Bullish Homing Pigeon
What Is the Bullish Homing Pigeon?
The bullish homing pigeon is a candlestick pattern where one large candle is followed by a more modest candle with a body situated inside the scope of the larger candle's body. The two candles in the pattern must be black, or filled, demonstrating that the closing price was lower than the opening price.
This pattern might show that there is a debilitating of the current descending trend, which improves the probability of a vertical reversal.
Figuring out the Bullish Homing Pigeon
Bullish homing pigeons are bullish reversal patterns, albeit some research has suggested that it's a more accurate bearish continuation pattern. This is on the grounds that prices don't move in straight lines. During a downtrend, the price drops, then stops or pulls back, and afterward proceeds lower once more. The bullish homing pigeon could just be a respite before the price proceeds with lower.
When used to predict a bullish reversal, traders watch for the pattern to happen during a downtrend that is debilitating or approaching a support level. As of now, they might think about leaving short positions or entering long positions. The pattern is less significant as a bullish reversal when it happens in choppy market conditions.
This candlestick pattern is like a inside day, where a candlestick's whole price range falls inside the price scope of a previous day. The two patterns are used similarly. The difference is bullish homing pigeons just gander at the open and closing price as opposed to the whole daily range.
Bullish Homing Pigeon Confirmation
Whether involving the pattern as a reversal or continuation signal, numerous traders sit tight for the next candle for confirmation of the course. On the off chance that the price moves over the open of the first or second candle, and particularly assuming it closes there, the vertical thrust gives evidence that a bullish reversal is in progress. Assuming the next candle after the pattern sees the price drop, and particularly assuming it closes below the close of the first or second candle, that selling demonstrates the price is bound to drop.
Likewise with most candlestick patterns, bullish homing pigeons work best when utilized related to other technical indicators or chart patterns. These chart patterns can act as confirmation of a bullish reversal. For instance, on the off chance that the price has been running, a bullish homing pigeon might be a valuable pattern to look for close to support. Both the reach and homing pigeon pattern demonstrate that the price could head higher off support.
The pattern is likewise valuable for signaling the finish of a pullback during an uptrend. The pullback is a short-term price drop inside the overall uptrend. In the event that a bullish homing pigeon happens during a pullback and, is followed by price movement to the upside, that could signal the pullback is finished and the vertical price direction is continuing.
Stop Loss and Price Targets
After the pattern happens, in the event that the price moves higher this demonstrates a bullish reversal. A trader could enter a long position and place a stop loss below the low of the pattern. On the other hand, they could place it below the low of the subsequent candle, which will frequently be higher than the main candle (however not consistently).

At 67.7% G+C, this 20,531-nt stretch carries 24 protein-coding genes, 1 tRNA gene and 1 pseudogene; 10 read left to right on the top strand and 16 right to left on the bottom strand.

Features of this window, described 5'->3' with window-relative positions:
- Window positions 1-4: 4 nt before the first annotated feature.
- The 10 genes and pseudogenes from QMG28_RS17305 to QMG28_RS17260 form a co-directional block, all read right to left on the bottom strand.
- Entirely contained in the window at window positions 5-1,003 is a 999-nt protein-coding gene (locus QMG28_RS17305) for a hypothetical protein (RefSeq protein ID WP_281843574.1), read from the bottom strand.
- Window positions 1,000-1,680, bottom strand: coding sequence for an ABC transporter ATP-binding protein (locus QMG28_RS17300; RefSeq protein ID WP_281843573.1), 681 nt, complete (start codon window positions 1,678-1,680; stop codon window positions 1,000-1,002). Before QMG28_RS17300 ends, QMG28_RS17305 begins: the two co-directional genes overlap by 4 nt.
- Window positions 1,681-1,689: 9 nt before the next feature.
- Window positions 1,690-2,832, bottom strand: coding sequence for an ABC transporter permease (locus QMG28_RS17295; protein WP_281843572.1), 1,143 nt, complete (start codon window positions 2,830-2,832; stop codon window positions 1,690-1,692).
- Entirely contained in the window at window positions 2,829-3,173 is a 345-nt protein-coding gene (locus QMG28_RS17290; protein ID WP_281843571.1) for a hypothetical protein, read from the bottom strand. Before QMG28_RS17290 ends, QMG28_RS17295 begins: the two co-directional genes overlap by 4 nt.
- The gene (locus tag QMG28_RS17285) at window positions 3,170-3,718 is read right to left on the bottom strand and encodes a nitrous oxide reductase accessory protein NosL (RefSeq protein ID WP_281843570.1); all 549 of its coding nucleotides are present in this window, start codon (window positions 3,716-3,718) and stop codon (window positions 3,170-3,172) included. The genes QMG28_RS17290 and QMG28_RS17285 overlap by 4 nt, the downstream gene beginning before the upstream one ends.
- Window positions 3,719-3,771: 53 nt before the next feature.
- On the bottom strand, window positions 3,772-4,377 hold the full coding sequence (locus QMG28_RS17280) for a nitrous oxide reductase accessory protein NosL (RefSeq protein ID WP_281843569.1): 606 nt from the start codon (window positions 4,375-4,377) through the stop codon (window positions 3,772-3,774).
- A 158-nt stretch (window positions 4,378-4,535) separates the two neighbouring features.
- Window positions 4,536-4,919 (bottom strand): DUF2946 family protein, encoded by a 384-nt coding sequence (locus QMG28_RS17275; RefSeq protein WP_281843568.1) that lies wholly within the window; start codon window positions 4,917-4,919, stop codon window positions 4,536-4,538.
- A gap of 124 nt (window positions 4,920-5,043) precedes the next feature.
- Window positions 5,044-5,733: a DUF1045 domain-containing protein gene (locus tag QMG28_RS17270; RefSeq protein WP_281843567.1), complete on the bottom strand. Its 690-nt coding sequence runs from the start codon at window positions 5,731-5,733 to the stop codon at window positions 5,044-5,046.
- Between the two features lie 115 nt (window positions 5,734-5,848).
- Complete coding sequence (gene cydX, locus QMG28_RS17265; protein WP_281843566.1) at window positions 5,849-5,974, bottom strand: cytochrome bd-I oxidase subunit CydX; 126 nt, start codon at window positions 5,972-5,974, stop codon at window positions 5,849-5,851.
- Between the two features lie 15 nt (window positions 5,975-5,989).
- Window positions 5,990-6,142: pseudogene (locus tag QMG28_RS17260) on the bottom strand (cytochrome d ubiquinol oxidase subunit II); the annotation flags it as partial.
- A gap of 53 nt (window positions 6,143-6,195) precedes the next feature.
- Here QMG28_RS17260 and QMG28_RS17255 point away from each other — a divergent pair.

In the event that a trader chooses to utilize the pattern to signal the continuation of a downtrend, they will trust that the price will move lower after the pattern forms. They could then enter a short position with a stop loss over the high of the pattern. On the other hand, they could place the stop loss over the high of the subsequent candle.
The bullish homing pigeon, as most candlestick patterns, doesn't give a price target. The price might begin another all out trend after the pattern, or the price may barely move by any means. A trader could use a price target in view of a defined risk/reward, a measured move, or they could use a trailing stop.
Illustration of a Bullish Homing Pigeon
A bullish homing pigeon candlestick pattern appeared in Meta's, formerly Facebook, (META) stock. The stock was heading higher, however at that point entered a pullback phase. The price moved lower and afterward a bullish homing pigeon pattern arose.
The pattern was followed by a gap higher and strong rise the following day. This sharp rise following the pattern gave confirmation that the pullback was finished. Due to the gap higher, this trade would have had a large stop loss in the event that it was placed below the low of the pattern. For certain traders, this might have invalidated the trade. Others might have found somewhere else to put the stop loss.
The pattern doesn't give a profit target, and there are no confirmations of how far the price will run after the pattern happens. In this case, the price moved higher for three days following the confirmation candle before moving lower once more.
- This candlestick pattern happens during downtrends, or during pullbacks inside an uptrend.
- It is made out of a large real body followed by a more modest real body, and the two candles are black (filled) or red demonstrating the close is below the open.
- A bullish homing pigeon is an upside reversal pattern, in spite of the fact that it can likewise be a bearish continuation pattern.
- Bullish homing pigeon patterns don't give profit targets, and a stop loss is commonly placed below the lower part of the pattern after an upside move is confirmed.